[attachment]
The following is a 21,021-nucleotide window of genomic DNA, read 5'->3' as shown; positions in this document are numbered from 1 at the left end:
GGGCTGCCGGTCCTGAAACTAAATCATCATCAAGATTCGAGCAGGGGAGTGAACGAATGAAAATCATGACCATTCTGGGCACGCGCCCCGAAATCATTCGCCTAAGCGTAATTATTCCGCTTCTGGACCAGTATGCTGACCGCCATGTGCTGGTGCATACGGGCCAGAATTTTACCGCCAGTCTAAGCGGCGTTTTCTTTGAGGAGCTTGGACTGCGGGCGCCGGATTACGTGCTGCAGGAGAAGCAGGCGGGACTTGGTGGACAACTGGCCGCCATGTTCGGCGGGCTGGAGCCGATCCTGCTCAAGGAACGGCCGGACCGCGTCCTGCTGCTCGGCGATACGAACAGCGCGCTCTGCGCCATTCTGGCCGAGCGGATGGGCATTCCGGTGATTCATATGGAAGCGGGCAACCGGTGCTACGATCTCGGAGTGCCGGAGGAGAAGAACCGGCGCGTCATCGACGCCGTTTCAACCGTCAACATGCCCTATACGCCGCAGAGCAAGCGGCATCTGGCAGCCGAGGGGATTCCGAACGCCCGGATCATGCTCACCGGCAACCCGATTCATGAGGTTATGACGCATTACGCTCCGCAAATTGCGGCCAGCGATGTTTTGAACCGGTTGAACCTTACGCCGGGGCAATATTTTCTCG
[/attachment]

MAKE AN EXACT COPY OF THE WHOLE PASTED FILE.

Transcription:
The following is a 21,021-nucleotide window of genomic DNA, read 5'->3' as shown; positions in this document are numbered from 1 at the left end:
GGGCTGCCGGTCCTGAAACTAAATCATCATCAAGATTCGAGCAGGGGAGTGAACGAATGAAAATCATGACCATTCTGGGCACGCGCCCCGAAATCATTCGCCTAAGCGTAATTATTCCGCTTCTGGACCAGTATGCTGACCGCCATGTGCTGGTGCATACGGGCCAGAATTTTACCGCCAGTCTAAGCGGCGTTTTCTTTGAGGAGCTTGGACTGCGGGCGCCGGATTACGTGCTGCAGGAGAAGCAGGCGGGACTTGGTGGACAACTGGCCGCCATGTTCGGCGGGCTGGAGCCGATCCTGCTCAAGGAACGGCCGGACCGCGTCCTGCTGCTCGGCGATACGAACAGCGCGCTCTGCGCCATTCTGGCCGAGCGGATGGGCATTCCGGTGATTCATATGGAAGCGGGCAACCGGTGCTACGATCTCGGAGTGCCGGAGGAGAAGAACCGGCGCGTCATCGACGCCGTTTCAACCGTCAACATGCCCTATACGCCGCAGAGCAAGCGGCATCTGGCAGCCGAGGGGATTCCGAACGCCCGGATCATGCTCACCGGCAACCCGATTCATGAGGTTATGACGCATTACGCTCCGCAAATTGCGGCCAGCGATGTTTTGAACCGGTTGAACCTTACGCCGGGGCAATATTTTCTCG